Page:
Monday had a lot more to do with this JPEG than it really should’ve. Apparently, somebody changed something somewhere in the network config months ago. As a result, some third-party people won’t be able to get access to the stuff they need to get access to in time to meet their deadline. Of course, I don’t have the access I’d need to fix this. Of course, various people in the management chain know that it’s nothing I’ve done, but problems with the networking infrastructure. Of course, since I touched this problem, someone will blame me for it, even though all the parts that I actually have root access to are working just fine and have been since 30 minutes after I learned about the problem.
If the right people had been told about this a month ago, it’d probably all be working fine. However, none of the right people knew about this until Jan. 20. This shows a few problems with the way we’re approaching these types of problems, but I don’t know how to fix them. Part of it is that there are multiple elements, all managed by multiple people, some of whom are employed by totally different companies. This diffusion of responsibility leads to more “I can’t do that! Call Bob, who can!” than actually fixing what’s wrong. (I think this is endemic to large systems, and no amount of meetings or mail will ever fix it.) I just hope it doesn’t have terrible effects on stuff in the future.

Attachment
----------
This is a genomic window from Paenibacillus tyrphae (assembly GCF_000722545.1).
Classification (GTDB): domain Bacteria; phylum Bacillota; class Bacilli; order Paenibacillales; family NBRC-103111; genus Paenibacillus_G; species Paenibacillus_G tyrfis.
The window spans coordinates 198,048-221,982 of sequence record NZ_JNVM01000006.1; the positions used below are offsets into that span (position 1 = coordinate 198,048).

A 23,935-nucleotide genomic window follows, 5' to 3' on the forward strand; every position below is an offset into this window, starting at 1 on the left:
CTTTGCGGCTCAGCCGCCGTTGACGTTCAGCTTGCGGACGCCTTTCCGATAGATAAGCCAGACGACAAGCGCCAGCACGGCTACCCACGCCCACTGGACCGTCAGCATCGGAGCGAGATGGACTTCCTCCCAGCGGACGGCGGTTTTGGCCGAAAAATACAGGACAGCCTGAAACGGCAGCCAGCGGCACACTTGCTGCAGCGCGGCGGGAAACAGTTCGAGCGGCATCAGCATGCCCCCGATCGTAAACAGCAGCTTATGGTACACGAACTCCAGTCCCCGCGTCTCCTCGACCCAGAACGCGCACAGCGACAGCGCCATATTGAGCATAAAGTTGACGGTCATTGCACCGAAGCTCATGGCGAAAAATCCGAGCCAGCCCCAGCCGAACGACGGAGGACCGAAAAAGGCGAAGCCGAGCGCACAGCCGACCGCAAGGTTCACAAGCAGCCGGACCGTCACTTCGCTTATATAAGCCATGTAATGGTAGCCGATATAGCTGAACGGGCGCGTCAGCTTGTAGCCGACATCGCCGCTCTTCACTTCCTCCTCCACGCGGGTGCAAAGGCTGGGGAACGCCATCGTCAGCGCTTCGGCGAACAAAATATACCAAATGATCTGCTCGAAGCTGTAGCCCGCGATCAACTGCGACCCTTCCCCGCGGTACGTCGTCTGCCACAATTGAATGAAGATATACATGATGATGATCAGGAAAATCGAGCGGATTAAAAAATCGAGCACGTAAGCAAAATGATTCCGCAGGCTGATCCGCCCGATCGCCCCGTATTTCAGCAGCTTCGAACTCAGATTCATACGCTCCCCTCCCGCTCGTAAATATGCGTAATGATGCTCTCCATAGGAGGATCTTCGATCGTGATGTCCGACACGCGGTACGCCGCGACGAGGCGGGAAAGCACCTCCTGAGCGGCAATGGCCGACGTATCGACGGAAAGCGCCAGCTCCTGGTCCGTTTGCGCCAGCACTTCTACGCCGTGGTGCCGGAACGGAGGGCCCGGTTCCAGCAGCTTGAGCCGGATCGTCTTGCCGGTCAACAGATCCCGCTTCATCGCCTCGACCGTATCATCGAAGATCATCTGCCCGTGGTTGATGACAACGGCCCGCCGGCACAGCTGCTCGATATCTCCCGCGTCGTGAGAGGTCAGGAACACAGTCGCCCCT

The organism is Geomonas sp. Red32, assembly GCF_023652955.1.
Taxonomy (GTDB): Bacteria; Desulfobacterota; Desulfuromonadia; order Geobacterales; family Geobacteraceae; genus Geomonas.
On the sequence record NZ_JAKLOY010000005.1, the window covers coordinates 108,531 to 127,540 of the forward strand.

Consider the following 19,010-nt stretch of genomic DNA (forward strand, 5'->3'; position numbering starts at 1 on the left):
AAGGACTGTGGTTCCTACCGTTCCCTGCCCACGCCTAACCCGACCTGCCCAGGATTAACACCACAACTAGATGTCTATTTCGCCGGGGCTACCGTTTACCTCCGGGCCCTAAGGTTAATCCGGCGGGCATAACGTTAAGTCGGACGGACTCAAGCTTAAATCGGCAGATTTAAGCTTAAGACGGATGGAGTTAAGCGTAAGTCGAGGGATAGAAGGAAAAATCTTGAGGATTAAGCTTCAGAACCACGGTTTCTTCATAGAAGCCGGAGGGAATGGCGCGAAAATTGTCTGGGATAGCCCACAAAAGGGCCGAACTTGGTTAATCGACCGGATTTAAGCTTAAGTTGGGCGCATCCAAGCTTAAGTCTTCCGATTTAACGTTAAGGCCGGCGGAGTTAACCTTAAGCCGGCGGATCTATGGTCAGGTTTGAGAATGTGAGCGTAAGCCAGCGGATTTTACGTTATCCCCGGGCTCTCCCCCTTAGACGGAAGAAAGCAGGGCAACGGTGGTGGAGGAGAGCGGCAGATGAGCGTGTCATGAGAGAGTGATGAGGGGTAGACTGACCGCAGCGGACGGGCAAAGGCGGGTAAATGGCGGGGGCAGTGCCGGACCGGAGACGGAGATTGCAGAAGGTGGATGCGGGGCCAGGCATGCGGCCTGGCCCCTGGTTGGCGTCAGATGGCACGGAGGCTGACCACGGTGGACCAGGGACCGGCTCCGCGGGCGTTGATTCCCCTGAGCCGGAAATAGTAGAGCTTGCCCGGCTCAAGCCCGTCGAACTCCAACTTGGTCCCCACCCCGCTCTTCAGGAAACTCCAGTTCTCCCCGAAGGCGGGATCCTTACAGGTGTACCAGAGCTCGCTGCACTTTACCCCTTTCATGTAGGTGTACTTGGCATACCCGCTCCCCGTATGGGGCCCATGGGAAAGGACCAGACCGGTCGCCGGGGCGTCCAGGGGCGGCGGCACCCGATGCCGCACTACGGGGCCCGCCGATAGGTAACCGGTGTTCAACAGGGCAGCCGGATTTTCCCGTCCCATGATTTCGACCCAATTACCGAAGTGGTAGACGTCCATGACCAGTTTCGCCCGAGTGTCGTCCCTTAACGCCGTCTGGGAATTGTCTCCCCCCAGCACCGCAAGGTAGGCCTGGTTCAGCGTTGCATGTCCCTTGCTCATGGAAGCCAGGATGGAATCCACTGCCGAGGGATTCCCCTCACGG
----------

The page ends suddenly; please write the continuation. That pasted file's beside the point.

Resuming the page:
That was the main bad part of the day. At least the other stuff I was doing looks like it’s worked, and only 20 jobs were stuck in the job queue at 11am. Last week, thousands of jobs were stuck in the queue at that time, so this is a big improvement. We’d like to get it so that nothing’s ever stuck, but that may be asking too much.